The Montreal AAA recognized Halpenny with a special gold medal presented at its December meeting, “to commemorate the new indoor record of 11 feet, 6 inches he made in the pole vault event at the AAAU meet in Madison Square Gardens” (Montreal Star, December 18, 1909). Only two other MAAA athletes had previously been so honoured for international achievement.
Perhaps the most dramatic illustration of Halpenny’s versatility occurred during the summer of 1910, when he won the MAAA gold medal for the summer competition in the Club’s weekly handicap events. By late August, Halpenny was leading the aggregate total by two points over his friend and rival Frank Lukeman and needed points in the 56-pound weight throw and running broad jump. With the benefit of a 6 foot, 11 1/2 inch allowance in the weight throw he placed second, and in the running broad jump he out-jumped Lukeman with one of the best jumps of his career, 23 feet 3 1/2 inches.
The close friendship that existed between Halpenny and Lukeman was disrupted shortly afterwards when Lukeman announced his intention to move to Ottawa to work in that city and compete for the Ottawa AAC. Lukeman was enticed by an attractive job offer, combined with his periodic disagreement with MAAA officials. There was no fanfare for his departure, only a notation in the Montreal Star that Bill Halpenny and several teammates were at the train station to see Lukeman off to Ottawa.
At the Canadian Championship, just two days after Lukeman announced his decision to move to Ottawa, Halpenny did not vault to expectations and lost his Canadian title to Alex Cameron of the Toronto Central YMCA. Cameron displayed excellent technique in winning with a jump of 11 feet, 9 inches. Halpenny and Lukeman were soon reunited at the U.S. Indoor Championship at Madison Square Garden, where they were the only Canadian entries. Both athletes were in winning form, with Lukeman winning the 150-yard sprint in the fast time of 14.5 seconds, and Halpenny successfully defending his title in the pole vault for height, and placing second in the pole vault for distance.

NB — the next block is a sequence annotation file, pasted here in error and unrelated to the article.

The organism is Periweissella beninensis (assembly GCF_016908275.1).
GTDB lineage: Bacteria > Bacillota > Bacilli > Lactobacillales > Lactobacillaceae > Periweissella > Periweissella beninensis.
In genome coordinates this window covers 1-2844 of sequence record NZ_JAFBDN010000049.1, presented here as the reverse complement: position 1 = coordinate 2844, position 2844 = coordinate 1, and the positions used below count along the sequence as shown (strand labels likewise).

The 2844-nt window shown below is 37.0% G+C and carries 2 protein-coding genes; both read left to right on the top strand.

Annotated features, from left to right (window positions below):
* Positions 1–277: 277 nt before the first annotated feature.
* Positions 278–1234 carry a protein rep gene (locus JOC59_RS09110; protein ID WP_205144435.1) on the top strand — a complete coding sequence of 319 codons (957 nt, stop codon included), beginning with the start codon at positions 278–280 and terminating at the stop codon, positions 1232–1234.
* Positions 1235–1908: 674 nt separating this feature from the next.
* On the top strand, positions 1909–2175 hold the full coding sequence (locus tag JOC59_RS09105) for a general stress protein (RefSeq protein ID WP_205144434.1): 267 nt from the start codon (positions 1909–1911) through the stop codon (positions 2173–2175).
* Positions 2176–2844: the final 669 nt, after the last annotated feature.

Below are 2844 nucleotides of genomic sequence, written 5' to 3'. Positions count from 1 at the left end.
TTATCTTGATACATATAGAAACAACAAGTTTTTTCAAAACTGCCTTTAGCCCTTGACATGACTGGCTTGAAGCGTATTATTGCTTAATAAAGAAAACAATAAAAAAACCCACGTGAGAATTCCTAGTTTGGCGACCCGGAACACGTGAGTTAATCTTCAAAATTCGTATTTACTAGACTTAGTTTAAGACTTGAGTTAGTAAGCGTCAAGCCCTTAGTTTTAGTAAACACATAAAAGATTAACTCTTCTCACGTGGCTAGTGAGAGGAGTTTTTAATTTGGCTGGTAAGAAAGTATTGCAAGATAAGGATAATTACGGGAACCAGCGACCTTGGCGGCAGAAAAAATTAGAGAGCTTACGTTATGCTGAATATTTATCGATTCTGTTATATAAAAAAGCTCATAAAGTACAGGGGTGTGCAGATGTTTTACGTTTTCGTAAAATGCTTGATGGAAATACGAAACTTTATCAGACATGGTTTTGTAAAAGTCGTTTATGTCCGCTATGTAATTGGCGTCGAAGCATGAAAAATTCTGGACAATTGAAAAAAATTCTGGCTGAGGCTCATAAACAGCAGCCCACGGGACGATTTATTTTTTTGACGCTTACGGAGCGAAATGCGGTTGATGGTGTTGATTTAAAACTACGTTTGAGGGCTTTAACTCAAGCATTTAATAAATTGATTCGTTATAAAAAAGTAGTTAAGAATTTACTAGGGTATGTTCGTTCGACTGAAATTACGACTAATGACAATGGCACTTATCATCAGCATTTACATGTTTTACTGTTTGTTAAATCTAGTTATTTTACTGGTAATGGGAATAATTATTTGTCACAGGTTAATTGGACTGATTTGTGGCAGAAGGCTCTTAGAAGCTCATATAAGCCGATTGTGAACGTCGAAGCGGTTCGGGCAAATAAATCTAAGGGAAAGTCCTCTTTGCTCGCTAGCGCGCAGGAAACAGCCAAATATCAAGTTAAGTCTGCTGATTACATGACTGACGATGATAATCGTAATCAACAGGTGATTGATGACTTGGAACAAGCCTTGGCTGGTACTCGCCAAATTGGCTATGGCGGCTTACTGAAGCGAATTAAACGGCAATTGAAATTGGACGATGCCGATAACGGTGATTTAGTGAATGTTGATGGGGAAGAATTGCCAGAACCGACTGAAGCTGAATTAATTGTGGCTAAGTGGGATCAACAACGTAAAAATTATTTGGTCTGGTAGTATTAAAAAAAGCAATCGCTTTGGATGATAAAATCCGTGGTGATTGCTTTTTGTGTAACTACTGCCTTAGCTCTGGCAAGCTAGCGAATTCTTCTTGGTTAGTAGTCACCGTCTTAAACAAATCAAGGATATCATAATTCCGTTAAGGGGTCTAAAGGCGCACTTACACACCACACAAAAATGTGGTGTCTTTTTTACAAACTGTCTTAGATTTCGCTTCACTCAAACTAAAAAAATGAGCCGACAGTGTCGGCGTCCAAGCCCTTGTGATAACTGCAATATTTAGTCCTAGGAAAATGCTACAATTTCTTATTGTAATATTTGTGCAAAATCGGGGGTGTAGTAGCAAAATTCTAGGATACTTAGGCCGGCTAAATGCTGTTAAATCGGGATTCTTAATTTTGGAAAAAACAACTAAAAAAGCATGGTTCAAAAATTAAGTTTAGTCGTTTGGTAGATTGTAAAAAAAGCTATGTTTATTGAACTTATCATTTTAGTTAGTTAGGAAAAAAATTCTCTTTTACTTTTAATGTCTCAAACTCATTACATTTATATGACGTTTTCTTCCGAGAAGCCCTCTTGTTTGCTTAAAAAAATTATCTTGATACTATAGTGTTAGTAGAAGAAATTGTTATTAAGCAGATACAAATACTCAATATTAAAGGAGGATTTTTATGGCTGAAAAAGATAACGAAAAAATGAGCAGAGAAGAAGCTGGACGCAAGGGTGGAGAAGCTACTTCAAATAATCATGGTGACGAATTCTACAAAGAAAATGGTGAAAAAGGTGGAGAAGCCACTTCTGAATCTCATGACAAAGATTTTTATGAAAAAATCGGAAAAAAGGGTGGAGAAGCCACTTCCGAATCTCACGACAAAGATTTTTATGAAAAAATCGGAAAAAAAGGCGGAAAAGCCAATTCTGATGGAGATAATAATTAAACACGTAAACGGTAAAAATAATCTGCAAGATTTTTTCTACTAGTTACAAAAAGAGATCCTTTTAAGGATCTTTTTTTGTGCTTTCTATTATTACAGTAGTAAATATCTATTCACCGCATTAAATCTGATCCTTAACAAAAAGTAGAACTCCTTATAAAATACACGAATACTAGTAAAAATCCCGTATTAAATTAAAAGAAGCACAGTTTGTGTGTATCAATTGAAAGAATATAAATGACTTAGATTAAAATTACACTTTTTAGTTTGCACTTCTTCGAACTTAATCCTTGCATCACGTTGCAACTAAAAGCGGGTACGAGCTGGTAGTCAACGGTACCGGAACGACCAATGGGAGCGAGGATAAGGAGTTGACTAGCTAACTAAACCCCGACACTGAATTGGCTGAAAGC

Vaulters from the Toronto Central Y gave Halpenny some of his toughest competition. At the 1908 Olympic trials E.B. Archibald frustrated him, and at the 1910 Canadian Championship Alex Cameron won his title. A year later at the Canadian meet, Halpenny defeated Cameron with a jump of 12 feet, 2 inches to regain the title; he also “missed by a fraction” a world’s record of 13 feet, 3 inches: “Halpenny made three tries for the world record and would have succeeded in his last effort had it not been for the loose end of the number card on his back which caught the cross-bar and threw it down” (Montreal Star, September 25, 1911).
Since his defeat at the 1908 Olympic trials, Halpenny had vindicated himself to a remarkable degree. Awaiting the 1912 trials he could reflect on many achievements, including Canadian and U.S. outdoor pole vault championships, and a U.S. indoor record. But another trip to the Olympics still had to be earned on the day of the national trials. Halpenny, however, rose to the challenge, defeating his old adversary Alex Cameron. At the age of 30, and with over a decade of international competition behind him, Bill Halpenny was about to represent Canada at the Stockholm Olympics.
The Stockholm Olympics remain a landmark as the Games that brought to fruition the spirit of the movement as envisaged by Baron De Coubertin, who called them “an enchantment.” Nearly four thousand competitors from 28 countries attended, including 24 pole vaulters. After several hours the vaulters were reduced to six, including Halpenny. The crossbar was now beyond the Olympic record as Halpenny raced down the runway and soared over the bar. He had set a new Olympic record but misfortune struck — landing off-balance he “fell so heavily on his breast” that serious chest and rib injuries forced him to withdraw. The competition was eventually won by Badcock, setting a record of 12 feet, 11 1/2 inches.